Industrialization, the path to better income

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Vince musewe

There is no doubt that without a fundamental structural transformation of our economy from a dualistic enclave economy, whose economic activity is mainly driven by the production of primary products, to an industrialized economic base, we will remain unable to meet the needs. growing needs of our population and create higher sustainable incomes.

Although Zimbabwe has had a number of industrialization policies, the lack of political traction, access to long-term capital, and strong and aggressive private sector leadership have resulted in de facto deindustrialization and the proliferation of cheap imports as thousands of jobs and income have been lost.

This is evidenced by empty factories and a booming informal sector which today accounts for around 80% of economic activity and employment.

Radical economic structural transformation (Repos) is now necessary to reinvent and modernize our industrial base. In doing so, we must take into account both our history and the future.

Our new industrial policy must learn from the lessons of the past while embracing the Fourth Industrial Revolution so that we can leap forward and use technological advancements to recreate our economy.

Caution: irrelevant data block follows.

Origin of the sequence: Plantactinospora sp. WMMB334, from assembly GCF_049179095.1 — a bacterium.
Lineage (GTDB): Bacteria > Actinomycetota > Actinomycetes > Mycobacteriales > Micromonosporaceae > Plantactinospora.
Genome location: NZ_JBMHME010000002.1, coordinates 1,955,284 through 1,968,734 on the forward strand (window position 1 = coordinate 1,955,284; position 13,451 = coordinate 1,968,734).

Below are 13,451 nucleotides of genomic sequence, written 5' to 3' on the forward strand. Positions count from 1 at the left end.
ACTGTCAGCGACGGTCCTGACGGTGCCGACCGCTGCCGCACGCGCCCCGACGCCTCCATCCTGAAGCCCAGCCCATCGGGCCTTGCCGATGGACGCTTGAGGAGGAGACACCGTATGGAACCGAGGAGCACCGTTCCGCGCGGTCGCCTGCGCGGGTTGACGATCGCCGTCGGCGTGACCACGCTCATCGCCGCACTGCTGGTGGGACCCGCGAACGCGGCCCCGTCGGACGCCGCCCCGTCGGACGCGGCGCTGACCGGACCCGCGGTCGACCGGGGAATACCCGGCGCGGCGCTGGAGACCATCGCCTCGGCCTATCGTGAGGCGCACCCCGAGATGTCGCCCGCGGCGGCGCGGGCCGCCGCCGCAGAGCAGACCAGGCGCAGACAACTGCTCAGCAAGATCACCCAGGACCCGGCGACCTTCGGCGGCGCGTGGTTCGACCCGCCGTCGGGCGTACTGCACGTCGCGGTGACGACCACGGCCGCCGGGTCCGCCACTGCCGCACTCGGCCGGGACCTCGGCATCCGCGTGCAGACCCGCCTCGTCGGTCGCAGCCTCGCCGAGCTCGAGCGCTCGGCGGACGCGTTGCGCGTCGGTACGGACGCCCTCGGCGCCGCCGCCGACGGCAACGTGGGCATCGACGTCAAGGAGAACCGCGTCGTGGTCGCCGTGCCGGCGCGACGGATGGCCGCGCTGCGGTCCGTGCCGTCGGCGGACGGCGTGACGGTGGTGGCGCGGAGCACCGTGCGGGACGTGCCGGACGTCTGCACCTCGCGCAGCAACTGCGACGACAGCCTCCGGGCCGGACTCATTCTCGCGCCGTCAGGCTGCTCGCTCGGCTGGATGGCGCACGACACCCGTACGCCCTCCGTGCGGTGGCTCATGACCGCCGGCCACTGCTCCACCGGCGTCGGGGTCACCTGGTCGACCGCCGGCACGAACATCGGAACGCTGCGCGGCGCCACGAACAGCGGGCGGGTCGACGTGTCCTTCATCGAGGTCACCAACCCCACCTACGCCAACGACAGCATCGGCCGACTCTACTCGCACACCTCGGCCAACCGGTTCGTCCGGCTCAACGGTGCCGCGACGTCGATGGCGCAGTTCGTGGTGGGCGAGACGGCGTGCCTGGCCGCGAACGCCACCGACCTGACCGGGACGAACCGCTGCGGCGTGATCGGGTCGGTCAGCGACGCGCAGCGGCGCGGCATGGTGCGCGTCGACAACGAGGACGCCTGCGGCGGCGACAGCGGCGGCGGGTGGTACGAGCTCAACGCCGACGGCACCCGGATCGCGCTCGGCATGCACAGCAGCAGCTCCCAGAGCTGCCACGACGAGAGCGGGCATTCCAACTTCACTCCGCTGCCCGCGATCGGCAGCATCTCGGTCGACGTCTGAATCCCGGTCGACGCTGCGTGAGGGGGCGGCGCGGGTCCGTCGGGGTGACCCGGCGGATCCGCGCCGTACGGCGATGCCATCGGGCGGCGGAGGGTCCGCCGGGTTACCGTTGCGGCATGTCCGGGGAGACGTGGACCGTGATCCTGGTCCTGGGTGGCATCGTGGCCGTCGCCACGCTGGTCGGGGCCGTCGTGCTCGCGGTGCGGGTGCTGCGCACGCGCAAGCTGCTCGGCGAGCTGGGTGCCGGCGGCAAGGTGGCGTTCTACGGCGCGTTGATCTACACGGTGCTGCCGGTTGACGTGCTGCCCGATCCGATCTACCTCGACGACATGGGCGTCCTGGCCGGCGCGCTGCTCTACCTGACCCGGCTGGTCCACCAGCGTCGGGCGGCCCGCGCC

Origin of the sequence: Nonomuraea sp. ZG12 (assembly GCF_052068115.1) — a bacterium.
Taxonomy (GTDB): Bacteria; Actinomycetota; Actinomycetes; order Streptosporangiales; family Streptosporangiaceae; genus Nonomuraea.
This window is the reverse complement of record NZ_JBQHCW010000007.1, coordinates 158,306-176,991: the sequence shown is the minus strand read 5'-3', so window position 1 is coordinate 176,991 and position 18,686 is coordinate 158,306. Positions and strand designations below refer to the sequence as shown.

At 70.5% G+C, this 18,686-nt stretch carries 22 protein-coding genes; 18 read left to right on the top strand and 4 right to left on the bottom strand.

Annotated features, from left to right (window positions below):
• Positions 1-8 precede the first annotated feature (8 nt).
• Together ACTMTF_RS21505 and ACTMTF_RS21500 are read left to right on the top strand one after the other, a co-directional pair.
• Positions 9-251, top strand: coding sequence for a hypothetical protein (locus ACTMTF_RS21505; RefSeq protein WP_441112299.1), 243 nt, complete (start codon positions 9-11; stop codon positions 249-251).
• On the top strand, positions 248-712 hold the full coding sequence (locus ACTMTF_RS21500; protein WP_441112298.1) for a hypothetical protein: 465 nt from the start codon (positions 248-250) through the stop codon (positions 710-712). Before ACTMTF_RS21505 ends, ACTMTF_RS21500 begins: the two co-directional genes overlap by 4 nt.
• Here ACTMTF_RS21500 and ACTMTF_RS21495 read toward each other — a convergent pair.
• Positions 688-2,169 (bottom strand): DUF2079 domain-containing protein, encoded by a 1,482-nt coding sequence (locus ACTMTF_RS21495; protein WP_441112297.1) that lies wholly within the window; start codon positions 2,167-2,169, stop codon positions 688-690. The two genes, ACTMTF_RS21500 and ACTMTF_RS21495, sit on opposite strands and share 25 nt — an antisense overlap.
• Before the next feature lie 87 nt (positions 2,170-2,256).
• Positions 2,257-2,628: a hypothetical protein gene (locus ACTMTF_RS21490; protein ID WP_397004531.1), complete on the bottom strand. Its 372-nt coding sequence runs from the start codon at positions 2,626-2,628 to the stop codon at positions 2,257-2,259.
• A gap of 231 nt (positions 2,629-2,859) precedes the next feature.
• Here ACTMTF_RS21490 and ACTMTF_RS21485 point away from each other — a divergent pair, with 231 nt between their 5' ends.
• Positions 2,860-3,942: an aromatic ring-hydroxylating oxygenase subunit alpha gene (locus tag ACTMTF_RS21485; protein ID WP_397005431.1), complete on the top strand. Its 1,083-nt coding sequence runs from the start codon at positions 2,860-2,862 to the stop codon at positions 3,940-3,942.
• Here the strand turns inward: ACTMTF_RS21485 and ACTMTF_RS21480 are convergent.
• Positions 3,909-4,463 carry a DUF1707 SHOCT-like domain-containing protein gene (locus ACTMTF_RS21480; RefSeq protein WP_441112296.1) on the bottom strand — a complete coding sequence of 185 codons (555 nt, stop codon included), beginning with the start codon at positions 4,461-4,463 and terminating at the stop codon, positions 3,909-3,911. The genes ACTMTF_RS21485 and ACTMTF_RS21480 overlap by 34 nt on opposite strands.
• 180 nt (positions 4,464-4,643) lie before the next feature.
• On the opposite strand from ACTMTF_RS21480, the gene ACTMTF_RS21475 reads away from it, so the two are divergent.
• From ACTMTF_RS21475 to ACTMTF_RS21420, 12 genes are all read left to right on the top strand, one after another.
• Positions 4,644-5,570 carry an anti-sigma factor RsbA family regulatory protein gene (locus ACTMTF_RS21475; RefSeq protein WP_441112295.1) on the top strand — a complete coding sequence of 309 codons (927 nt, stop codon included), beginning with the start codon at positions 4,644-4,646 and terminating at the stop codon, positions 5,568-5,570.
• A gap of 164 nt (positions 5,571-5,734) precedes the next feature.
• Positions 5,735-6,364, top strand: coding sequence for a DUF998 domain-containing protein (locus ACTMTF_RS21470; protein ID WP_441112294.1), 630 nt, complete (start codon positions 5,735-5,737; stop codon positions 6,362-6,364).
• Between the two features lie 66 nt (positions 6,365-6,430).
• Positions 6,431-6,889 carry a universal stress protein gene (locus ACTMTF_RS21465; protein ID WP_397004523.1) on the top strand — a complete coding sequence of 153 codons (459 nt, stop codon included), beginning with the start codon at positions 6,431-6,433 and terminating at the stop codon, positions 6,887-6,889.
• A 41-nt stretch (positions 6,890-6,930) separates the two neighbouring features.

We have to learn from our past. The industrialization of the economy under Ian Smith is such a past.

A key policy was that of vertical integration of industry which ensured that no raw material left the country as a policy, which meant that the country had to first develop the capacity to process them.

This has been achieved by investing heavily in infrastructure, particularly in the rail network, electricity and water.

Our lesson here is that we need an informed and holistic strategy on vertical industry integration that is not implemented. ad hoc, but takes into account what needs to be in place first.

In many cases, this government announces good projects without first ensuring that it has the capacity to implement them.

It also does not do enough work to ensure that the implementation does not create unintended negative consequences that derail or immunize the intended results.

We must think clearly and anticipate before acting. Inconsistent government policy clouded by hidden vested interests remains our central problem.